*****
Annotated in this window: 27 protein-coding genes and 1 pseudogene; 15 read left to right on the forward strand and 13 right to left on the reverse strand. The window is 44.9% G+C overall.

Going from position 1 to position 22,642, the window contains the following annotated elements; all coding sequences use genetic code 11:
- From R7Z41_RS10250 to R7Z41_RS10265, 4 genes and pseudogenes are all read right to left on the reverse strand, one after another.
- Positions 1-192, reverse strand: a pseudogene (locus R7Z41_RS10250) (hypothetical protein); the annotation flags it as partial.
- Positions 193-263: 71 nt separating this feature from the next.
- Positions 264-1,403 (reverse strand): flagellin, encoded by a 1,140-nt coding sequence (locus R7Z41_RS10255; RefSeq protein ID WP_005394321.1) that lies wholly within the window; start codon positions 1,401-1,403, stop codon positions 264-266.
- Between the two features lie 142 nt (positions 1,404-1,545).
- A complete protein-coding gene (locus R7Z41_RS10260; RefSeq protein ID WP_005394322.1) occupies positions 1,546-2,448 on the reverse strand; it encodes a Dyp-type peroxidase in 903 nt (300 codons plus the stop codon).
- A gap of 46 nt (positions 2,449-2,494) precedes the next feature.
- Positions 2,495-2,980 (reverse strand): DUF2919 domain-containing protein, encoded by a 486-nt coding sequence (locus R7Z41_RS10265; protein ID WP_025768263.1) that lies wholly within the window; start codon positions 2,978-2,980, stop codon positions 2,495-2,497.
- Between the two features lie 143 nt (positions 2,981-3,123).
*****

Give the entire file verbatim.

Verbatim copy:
Annotated in this window: 27 protein-coding genes and 1 pseudogene; 15 read left to right on the forward strand and 13 right to left on the reverse strand. The window is 44.9% G+C overall.

Going from position 1 to position 22,642, the window contains the following annotated elements; all coding sequences use genetic code 11:
- From R7Z41_RS10250 to R7Z41_RS10265, 4 genes and pseudogenes are all read right to left on the reverse strand, one after another.
- Positions 1-192, reverse strand: a pseudogene (locus R7Z41_RS10250) (hypothetical protein); the annotation flags it as partial.
- Positions 193-263: 71 nt separating this feature from the next.
- Positions 264-1,403 (reverse strand): flagellin, encoded by a 1,140-nt coding sequence (locus R7Z41_RS10255; RefSeq protein ID WP_005394321.1) that lies wholly within the window; start codon positions 1,401-1,403, stop codon positions 264-266.
- Between the two features lie 142 nt (positions 1,404-1,545).
- A complete protein-coding gene (locus R7Z41_RS10260; RefSeq protein ID WP_005394322.1) occupies positions 1,546-2,448 on the reverse strand; it encodes a Dyp-type peroxidase in 903 nt (300 codons plus the stop codon).
- A gap of 46 nt (positions 2,449-2,494) precedes the next feature.
- Positions 2,495-2,980 (reverse strand): DUF2919 domain-containing protein, encoded by a 486-nt coding sequence (locus R7Z41_RS10265; protein ID WP_025768263.1) that lies wholly within the window; start codon positions 2,978-2,980, stop codon positions 2,495-2,497.
- Between the two features lie 143 nt (positions 2,981-3,123).